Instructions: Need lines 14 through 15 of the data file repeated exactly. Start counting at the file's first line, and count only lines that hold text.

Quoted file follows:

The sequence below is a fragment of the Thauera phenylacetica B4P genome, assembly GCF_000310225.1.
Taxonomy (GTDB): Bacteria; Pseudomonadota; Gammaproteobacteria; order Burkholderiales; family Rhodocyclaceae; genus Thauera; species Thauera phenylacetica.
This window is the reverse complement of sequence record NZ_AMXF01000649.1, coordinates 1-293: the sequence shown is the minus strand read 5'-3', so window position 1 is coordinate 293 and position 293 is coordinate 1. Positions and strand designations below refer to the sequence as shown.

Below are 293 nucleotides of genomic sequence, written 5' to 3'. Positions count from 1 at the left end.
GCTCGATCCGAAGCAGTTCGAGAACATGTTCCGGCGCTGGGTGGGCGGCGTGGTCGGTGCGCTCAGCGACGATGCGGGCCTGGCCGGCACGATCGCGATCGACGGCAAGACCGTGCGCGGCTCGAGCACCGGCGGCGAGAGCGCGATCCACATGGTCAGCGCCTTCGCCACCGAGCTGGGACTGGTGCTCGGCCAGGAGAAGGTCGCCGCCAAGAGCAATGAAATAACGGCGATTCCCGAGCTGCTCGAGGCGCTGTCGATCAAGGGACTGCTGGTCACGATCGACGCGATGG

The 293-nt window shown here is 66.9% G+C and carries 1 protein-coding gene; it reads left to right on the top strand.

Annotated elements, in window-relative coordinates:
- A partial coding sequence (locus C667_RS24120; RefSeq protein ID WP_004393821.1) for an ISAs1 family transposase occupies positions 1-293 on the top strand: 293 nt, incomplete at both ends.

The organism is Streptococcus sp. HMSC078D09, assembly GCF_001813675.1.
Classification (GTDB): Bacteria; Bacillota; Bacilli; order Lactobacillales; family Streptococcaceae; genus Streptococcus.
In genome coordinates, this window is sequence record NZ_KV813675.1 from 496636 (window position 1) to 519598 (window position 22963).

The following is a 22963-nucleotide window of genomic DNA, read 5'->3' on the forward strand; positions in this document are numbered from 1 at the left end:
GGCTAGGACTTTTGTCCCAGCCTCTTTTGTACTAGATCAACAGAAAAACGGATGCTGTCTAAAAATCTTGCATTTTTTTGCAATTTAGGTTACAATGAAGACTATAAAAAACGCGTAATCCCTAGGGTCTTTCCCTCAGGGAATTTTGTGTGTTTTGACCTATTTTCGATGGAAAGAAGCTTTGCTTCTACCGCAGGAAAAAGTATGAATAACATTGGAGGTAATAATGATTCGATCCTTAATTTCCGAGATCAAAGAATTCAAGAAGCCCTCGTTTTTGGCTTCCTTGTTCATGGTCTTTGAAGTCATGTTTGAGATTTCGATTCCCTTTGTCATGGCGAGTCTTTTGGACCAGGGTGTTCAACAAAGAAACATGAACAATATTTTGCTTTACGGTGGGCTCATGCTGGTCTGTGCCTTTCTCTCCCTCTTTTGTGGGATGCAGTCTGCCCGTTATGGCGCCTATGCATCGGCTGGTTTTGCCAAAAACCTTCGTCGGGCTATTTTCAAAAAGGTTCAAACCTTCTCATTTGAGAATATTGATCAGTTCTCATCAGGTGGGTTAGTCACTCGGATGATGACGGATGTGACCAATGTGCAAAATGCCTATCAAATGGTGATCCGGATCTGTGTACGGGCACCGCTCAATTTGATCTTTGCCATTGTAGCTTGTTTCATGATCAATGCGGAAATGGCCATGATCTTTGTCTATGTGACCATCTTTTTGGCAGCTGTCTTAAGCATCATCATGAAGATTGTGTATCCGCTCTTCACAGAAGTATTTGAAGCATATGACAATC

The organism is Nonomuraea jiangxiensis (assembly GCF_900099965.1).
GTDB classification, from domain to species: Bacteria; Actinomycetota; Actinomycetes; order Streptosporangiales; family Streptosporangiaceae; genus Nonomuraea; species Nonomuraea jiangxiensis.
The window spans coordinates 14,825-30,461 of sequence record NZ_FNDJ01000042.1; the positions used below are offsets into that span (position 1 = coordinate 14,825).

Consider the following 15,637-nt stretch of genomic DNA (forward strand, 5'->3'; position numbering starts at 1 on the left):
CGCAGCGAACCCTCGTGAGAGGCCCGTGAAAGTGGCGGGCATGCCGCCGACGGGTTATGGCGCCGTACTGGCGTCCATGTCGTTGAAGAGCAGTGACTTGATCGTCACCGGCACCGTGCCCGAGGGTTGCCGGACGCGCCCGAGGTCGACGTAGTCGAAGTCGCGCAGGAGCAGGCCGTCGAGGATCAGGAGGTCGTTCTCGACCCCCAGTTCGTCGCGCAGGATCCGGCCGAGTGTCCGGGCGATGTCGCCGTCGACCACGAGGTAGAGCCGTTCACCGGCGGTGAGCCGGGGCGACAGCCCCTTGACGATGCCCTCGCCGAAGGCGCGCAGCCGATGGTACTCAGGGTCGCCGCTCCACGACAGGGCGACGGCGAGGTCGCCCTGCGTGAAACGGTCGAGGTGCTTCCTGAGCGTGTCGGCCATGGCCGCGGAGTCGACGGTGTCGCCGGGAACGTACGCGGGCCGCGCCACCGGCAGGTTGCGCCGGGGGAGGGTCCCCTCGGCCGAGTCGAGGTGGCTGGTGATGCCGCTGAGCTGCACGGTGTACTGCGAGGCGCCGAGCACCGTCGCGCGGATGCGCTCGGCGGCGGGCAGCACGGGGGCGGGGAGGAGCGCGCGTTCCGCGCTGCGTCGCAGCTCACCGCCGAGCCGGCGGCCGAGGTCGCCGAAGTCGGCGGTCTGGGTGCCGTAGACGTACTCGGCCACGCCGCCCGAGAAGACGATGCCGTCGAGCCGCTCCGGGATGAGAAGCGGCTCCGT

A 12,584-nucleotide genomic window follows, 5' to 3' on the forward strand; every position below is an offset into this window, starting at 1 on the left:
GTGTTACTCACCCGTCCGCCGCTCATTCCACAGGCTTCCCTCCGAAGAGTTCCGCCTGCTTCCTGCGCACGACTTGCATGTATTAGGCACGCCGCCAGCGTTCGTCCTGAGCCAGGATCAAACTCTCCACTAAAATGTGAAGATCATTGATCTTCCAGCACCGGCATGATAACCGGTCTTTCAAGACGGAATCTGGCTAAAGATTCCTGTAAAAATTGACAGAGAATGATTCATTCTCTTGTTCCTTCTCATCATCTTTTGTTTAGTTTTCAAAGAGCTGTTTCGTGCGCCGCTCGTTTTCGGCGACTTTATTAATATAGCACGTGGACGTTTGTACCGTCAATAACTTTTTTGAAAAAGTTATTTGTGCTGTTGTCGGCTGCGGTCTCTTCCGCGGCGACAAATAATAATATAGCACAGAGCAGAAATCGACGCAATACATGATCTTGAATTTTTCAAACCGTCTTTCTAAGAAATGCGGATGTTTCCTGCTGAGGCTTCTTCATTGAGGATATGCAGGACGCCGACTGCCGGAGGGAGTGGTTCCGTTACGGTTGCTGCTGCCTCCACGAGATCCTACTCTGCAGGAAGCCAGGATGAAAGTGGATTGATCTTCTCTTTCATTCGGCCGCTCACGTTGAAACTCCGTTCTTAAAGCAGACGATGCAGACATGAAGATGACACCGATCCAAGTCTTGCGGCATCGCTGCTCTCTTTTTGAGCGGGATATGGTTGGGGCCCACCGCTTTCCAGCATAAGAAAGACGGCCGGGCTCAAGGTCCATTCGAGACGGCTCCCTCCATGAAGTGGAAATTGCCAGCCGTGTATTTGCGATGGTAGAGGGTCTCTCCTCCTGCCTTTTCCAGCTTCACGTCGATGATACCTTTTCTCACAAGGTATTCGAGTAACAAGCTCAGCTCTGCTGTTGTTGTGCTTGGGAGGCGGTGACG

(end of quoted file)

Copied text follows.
The organism is Nonomuraea jiangxiensis (assembly GCF_900099965.1).
GTDB classification, from domain to species: Bacteria; Actinomycetota; Actinomycetes; order Streptosporangiales; family Streptosporangiaceae; genus Nonomuraea; species Nonomuraea jiangxiensis.